Review by Gerhard Clausing •
From time to time we wonder what life is all about. Special moments and places can intensify such musings, for instance, when we are looking at a wonder of nature, such as a giant gorge cut into a wild landscape – like a giant throat ready to consume us – from the high vantage point of an equally gigantic man-made structure. The puzzle can become quite complex.
Such was the case with artist Nat Ward when contemplating the Rio Grande Gorge near Taos, New Mexico, from the height of its impressive bridge. His wife was about to give birth at that time, and here they were hundreds of feet above ground – at an elevation that had caused others to end their life at that very same location. Surely that is a moment that makes you wonder about life itself, its beginnings, its challenges, and its cessation. A stark contrast can be found there: the terrain is full of twists and turns, elevations and depressions, water rushing along in the river, and some growth on the ground as well. The bridge is a stern construct as it confronts the natural world – steel and other materials that get their combined strength from straight lines and precision – all the constructed predictability that the rest of our lives are mostly not made of.
Luckily Nat Ward is not only a great observer of the external world, but is also skillful in combining his art with paying close attention to what goes on inside us. He lets the somber external world be seen in starkly contrasty black and white images against a context of internal reflection. The bridge is never shown directly, but casts its shadows on the natural shapes and scapes below. These shadows take on a life of their own: the lines of the bridge are straight at times, but mostly seen bent by natural terrain. The man-made structure is seen altered in its shadowy images cast on Mother Nature – we are reminded of the old battle between ‘monsters and madonnas,’ the contrast between technology and nature, once aptly depicted and described by William Mortensen. Those who are into Jungian interpretations will add further depths to this analysis.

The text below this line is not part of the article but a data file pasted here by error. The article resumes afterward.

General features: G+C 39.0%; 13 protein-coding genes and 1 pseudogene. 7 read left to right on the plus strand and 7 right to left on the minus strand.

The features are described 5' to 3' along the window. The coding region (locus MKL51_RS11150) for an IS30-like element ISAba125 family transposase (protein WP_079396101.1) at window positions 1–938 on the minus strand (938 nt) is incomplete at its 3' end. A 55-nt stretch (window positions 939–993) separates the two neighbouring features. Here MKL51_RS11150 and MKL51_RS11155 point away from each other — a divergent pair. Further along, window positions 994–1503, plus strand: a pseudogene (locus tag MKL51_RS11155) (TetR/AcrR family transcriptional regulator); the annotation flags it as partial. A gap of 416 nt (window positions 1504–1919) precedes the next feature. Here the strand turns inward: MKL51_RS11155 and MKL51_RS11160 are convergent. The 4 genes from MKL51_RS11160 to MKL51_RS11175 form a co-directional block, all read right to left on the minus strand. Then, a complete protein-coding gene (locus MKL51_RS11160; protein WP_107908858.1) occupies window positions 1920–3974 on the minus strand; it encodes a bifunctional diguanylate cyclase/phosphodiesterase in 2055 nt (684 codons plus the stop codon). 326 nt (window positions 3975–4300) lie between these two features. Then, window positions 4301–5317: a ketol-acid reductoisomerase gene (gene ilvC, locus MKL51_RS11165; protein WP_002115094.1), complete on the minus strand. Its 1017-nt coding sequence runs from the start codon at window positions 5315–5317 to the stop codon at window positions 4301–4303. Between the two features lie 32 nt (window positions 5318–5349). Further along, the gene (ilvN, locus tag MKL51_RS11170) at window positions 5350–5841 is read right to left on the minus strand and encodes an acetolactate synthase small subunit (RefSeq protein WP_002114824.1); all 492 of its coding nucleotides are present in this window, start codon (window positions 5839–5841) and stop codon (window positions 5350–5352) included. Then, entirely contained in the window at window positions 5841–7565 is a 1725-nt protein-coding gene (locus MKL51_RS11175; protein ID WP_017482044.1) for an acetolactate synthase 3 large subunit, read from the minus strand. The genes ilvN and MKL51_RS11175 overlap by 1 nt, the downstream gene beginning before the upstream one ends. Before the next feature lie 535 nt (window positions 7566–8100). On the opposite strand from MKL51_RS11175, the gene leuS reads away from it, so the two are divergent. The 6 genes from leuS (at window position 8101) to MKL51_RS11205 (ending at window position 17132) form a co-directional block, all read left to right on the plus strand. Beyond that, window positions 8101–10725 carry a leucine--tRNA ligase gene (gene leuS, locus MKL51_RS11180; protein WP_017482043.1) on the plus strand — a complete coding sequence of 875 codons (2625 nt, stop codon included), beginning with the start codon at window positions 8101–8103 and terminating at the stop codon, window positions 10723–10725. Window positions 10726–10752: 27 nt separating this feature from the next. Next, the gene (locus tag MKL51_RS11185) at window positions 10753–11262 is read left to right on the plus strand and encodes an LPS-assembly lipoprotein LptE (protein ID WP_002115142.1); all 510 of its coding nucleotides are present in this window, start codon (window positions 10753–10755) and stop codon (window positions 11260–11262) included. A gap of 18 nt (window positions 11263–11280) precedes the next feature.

Confronting our shadows is not easy, but can yield constructive ways to proceed out of the near-darkness depicted at the end of the book; the merging of nature and artifice can also give rise to some cautious optimism. The images are presented full-bleed, along with texts floating on black pages, thus heightening the overall effect. Abstraction and particulars go hand in hand in this journey.
Ward is also an excellent writer whose words, often quite poetic, speak from and to the hearts of many who are questioning how things are going. Thus they are a fitting complement to his imagery. His sentiments merge with his visuals, such as, “What do I leave and what do I leave behind” or “We are not very large people … we wanted to be temporarily bigger than we are.” Some quotes from the scriptures found on suicide helpline call boxes at the bridge are included, along with impressions of the pursuit of the ‘almighty’ but evasive dollar in nearby gambling joints, of camping experiences, and of the role of weapons in society, to name just some of the details involved in the considerations of this journey.
This photobook can have you spellbound as you get into it; it can serve as a very useful companion as you apply Nat Ward’s visual and verbal explorations to your own thoughts about the purpose of life in general, and your own life in particular.
Nat Ward – Big Throat
Photographer: Nat Ward (born in Philadelphia, PA; lives in Brooklyn, NY, USA)
Publisher: Kris Graves Projects, Queens, NYC, NY; © 2020
Texts: Nat Ward; select quotes
Illustrated soft cover; 64 pages, unpaginated, with 26 plates; 7 x 9 inches (17.5 x 23 cm); printed in the USA by brilliant:, Exton, PA; first edition limited to 300 copies
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